For the most part we had gorgeous weather. Needless to say, we're sore from walking. Here's our itinerary (and a good excuse to use a lot of pictures):
Metro to Union Station.
Walk across the Capitol Grounds, check out the Grotto (and get a drink at the water fountain).
Dodge the Crazy Ranting Guy on First Street by detouring a block out of our way.
Hike to the National Museum of the American Indian. It was our first visit there, despite having walked past it a dozen or more times. Helper Monkey had been wanting to go since it opened. His Great Grandmother (about whom we know almost nothing) was a full-blooded Cherokee, and he's part Mohawk on his father's side. It was a wonderful experience for him to share that part of her heritage with Lulu.
|In the gift shop, we found these adorable little skeletons. We had a lot of fun in gift shops.|
We ate lunch in the Mitsitam Cafe at the American Indian museum. May I say, FABULOUS FOOD! We had buffalo chili. Yum.
After lunch, we decided to take care of my business, and head over to the National Archives. We took a last minute detour through the National Gallery to look at the DaVinci and some of the Dutch Masters. I particularly liked this tiny detail in one of the paintings:
|In case you can't tell from the picture, it's the inside of a building (a church?) and depicts a gray dog raising its hind leg against a pillar. Those crazy Dutch Masters!|
We crossed the street to the Archives, but weren't allowed in. They were experiencing a power outage, of all things! After seeing National Treasure, I suspected someone was actually trying to steal the Declaration of Independence. My conspiracy theories and I had some time to kill, so we went over to the Sculpture Garden to make sure I didn't mess up any of the details in my book. And no, I got everything right.
For anyone who has read Running Down The Dragon, these pictures are for you:
|The Gate where Thalia parks at the end is on the left behind the silver cars. The building on the right is the Archives.|
|headless zombie statues. Imagine what they'd look like in the dark, illuminated only by police car lights.|
|Me, with the Rabbit version of the Thinker.|
After the Archives, Lulu expressed an interest in visiting the American History museum (she loves the Star Spangled Banner and Abe Lincoln's hat). While on the way there, we walked past the Natural History museum, and detoured inside because Helper Monkey hadn't been there since the animal halls were updated. I had him take a picture of me with the Okapi. It's a strange yet adorable animal. It's the closest living relative of the giraffe. I call it Sexy Pants.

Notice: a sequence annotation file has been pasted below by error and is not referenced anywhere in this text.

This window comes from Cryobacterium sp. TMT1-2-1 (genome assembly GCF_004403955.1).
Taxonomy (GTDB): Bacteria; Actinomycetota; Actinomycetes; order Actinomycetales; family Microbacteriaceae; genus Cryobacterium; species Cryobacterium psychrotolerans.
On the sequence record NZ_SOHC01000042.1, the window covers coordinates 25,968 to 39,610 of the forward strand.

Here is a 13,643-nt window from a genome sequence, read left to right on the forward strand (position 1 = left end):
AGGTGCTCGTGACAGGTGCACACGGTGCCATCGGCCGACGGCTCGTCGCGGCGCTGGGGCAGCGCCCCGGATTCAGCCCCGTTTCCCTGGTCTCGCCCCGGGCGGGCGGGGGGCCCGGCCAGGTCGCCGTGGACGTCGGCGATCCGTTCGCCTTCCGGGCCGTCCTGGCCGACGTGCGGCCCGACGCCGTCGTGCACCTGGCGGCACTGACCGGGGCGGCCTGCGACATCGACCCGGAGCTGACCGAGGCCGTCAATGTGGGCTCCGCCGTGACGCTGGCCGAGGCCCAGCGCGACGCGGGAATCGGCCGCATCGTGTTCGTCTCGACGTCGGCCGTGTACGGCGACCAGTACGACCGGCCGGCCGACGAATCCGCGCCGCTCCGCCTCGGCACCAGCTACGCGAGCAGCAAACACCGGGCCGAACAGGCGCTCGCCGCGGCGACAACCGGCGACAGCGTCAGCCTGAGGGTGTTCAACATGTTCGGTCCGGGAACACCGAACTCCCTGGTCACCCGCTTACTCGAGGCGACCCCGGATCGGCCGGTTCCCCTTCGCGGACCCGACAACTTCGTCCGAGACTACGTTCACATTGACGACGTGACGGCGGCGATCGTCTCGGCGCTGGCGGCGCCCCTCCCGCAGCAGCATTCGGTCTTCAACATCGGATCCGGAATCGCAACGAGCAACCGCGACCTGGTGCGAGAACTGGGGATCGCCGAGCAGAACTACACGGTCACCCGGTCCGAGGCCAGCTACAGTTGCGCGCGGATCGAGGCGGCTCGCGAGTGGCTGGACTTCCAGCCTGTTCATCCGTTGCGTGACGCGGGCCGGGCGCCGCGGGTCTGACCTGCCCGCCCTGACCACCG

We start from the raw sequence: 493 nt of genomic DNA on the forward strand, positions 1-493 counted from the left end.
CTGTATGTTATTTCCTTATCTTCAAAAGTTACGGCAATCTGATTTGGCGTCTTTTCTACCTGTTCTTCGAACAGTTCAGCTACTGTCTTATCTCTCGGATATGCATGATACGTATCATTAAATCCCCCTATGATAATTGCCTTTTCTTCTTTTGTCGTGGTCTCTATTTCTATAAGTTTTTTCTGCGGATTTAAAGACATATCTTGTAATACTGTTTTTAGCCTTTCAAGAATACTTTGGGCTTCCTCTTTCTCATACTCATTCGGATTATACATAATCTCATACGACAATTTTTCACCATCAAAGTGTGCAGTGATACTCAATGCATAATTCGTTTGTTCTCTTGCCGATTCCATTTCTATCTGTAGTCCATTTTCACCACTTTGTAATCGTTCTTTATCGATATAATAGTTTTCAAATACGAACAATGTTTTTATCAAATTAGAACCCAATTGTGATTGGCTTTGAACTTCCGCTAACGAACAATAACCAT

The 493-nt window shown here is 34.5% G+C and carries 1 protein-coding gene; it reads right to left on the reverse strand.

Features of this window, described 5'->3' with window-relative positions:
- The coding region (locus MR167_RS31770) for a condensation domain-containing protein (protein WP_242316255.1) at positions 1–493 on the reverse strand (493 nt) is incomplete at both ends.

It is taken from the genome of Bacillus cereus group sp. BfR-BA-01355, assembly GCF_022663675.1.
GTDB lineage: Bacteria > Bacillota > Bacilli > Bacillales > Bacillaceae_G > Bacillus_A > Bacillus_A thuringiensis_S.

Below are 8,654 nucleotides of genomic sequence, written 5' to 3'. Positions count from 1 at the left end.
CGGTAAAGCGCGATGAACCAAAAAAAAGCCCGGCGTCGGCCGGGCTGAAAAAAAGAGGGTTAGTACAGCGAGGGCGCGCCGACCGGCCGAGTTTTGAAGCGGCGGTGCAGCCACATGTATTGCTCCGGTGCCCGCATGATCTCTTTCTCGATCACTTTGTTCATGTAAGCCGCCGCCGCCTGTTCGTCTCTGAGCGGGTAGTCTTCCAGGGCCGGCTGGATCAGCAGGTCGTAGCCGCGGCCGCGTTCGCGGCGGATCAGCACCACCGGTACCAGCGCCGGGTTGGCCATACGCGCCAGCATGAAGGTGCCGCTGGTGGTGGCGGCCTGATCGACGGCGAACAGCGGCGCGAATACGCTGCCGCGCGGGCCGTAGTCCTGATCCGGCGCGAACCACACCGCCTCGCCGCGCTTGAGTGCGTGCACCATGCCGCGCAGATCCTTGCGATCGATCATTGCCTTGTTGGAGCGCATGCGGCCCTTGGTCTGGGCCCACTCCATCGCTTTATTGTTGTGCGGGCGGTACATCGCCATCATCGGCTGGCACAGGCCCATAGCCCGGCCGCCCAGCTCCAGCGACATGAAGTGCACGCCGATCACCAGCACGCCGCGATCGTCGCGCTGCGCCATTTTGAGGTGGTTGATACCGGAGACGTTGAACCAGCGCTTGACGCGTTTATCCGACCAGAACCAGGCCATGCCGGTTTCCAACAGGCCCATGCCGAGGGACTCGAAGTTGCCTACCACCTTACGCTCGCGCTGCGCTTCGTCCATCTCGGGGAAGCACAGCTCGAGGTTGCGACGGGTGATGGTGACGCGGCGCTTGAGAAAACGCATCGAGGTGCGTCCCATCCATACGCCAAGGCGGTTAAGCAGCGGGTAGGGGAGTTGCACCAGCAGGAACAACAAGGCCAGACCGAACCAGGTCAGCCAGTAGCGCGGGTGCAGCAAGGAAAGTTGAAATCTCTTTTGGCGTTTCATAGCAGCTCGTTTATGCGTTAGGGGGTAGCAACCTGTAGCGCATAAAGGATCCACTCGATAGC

|Me and Sexy Pants|
|We resisted imitating the Curiosity Rover and shooting this rock with lasers. Pew Pew!|
After the animals (and a visit to the Hope Diamond), we finally arrived at the Star Spangled Banner. We saw Lincoln's hat. Unfortunately, the Ruby Slippers were not in their usual display hall, which was being renovated. We saw a lot of other interesting things. And then headed outside for the long walk down to the Vietnam Memorial. It was warm and sunny all morning. Not a cloud in the sky. Of course, the moment we stepped outside for the outdoor portion of our day, it began POURING RAIN. We huddled under a tree. It proved to be an ineffective canopy.
The rain let up, so we walked past the Washington Monument, at which point it began pouring again. By the time we arrived at the WWII memorial, we were soaked. We kept going, and passed this bizarre sight: A squirrel wrestling with a tree branch.
The squirrel was also being watched by a duck. Duck just stood there staring, until he saw us watching him, at which point he HEADED STRAIGHT FOR US! Gah! We ran for it. I don't want to mess with crazy ducks. Crazy squirrels, sure, but ducks? No thank you.
Then we had a long walk back to the Farragut West metro station. We would have had an easier trip home if we could have managed the additional couple of blocks to the Farragut North station, but we were about to drop dead by that point.
If you managed to get all the way through this post, you'll realize that there wasn't much to the whole day. It was a lot of fun, with a couple hours of research thrown in. The moral of the story is that I get to write off the whole trip as a business expense, because I took some photos, confirmed some plot lines as being plausible, and made sure the climactic scenes of the story worked as I wrote them. It was absolutely necessary for me to check, and the only way to get information about the inside of the National Archives is to actually go there.
I also got a few ideas for an upcoming contest related to RDTD. Oh, and a great idea for a logo that I should have designed a long time ago for the characters who work for the shifter division of the U.S. Government. Wheee!
So, have any of you managed to get a fun day out with the family and accomplish this much research all at the same time?